Motion to strike (court of law)
This article does not cite any sources. (July 2018) (Learn how and when to remove this template message)
A motion to strike is a request by one party in a trial requesting that the presiding judge order the removal of all or part of the opposing party's pleading to the court. Motions to strike are most commonly sought by the defendant, as to a matter contained in the plaintiff's complaint; however, they may also be asserted by plaintiffs to a defendant's answer or other pleadings such as cross-complaints. Federal Rule of Civil Procedure Rule 12(f) states that if a complaint contains "any redundant, immaterial, impertinent or scandalous matter," it may be stricken upon motion. Similarly, California Code of Civil Procedure Section 436 provides, in part, that a motion to strike may be made to strike out any "irrelevant, false, or improper matter inserted in any pleading." A motion to strike may also be used to request elimination of all or a portion of a trial witness's testimony. During a jury trial, if motion to strike witness testimony is granted, the jury is typically instructed to disregard the stricken statements.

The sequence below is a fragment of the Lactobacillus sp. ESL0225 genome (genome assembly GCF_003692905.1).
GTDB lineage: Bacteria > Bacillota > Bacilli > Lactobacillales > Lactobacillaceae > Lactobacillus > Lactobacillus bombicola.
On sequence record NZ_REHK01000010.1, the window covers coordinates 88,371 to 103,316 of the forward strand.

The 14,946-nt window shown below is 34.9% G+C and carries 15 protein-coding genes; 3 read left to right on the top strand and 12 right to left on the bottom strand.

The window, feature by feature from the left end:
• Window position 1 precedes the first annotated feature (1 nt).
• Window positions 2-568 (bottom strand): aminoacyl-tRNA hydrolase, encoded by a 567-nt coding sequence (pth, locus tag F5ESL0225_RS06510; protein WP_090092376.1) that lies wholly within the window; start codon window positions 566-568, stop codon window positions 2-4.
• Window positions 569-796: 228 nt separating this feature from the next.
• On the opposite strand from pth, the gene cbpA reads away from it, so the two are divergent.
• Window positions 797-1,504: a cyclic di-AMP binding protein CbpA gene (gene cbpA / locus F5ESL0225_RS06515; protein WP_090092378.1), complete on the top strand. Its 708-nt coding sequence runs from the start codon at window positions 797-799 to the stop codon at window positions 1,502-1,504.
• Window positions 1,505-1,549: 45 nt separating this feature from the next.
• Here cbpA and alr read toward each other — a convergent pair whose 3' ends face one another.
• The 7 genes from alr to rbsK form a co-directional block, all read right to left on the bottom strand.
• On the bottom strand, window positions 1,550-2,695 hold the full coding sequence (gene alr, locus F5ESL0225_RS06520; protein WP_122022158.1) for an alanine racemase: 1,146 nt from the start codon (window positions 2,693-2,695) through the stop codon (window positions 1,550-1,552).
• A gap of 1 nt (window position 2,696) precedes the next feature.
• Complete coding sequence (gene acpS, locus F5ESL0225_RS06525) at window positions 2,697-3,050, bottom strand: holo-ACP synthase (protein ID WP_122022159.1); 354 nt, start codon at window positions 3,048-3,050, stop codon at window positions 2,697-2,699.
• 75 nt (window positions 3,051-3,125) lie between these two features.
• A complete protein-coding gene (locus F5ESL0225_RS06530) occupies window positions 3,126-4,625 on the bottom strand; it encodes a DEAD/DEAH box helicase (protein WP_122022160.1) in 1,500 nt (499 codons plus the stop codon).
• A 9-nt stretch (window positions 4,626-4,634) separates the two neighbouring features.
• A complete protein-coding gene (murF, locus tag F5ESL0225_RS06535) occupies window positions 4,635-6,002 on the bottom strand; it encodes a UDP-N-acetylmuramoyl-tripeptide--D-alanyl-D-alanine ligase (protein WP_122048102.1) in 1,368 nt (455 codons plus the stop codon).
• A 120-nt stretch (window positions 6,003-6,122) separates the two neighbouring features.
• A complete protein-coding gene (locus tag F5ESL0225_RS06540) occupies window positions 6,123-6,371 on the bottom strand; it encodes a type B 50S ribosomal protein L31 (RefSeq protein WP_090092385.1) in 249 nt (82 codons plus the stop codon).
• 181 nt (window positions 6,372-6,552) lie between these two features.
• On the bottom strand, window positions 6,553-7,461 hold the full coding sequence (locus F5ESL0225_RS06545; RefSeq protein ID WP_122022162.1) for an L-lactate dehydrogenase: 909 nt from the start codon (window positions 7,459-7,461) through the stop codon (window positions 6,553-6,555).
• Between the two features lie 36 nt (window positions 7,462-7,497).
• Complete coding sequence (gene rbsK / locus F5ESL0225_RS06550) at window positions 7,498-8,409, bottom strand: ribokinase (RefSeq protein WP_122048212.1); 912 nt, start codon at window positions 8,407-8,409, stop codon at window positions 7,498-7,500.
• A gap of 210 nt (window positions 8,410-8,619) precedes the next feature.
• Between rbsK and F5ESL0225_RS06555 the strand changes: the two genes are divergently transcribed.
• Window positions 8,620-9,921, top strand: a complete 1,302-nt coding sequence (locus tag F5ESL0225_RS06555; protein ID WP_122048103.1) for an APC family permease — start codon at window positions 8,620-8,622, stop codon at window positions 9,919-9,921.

|This legal term article is a stub. You can help Wikipedia by expanding it.|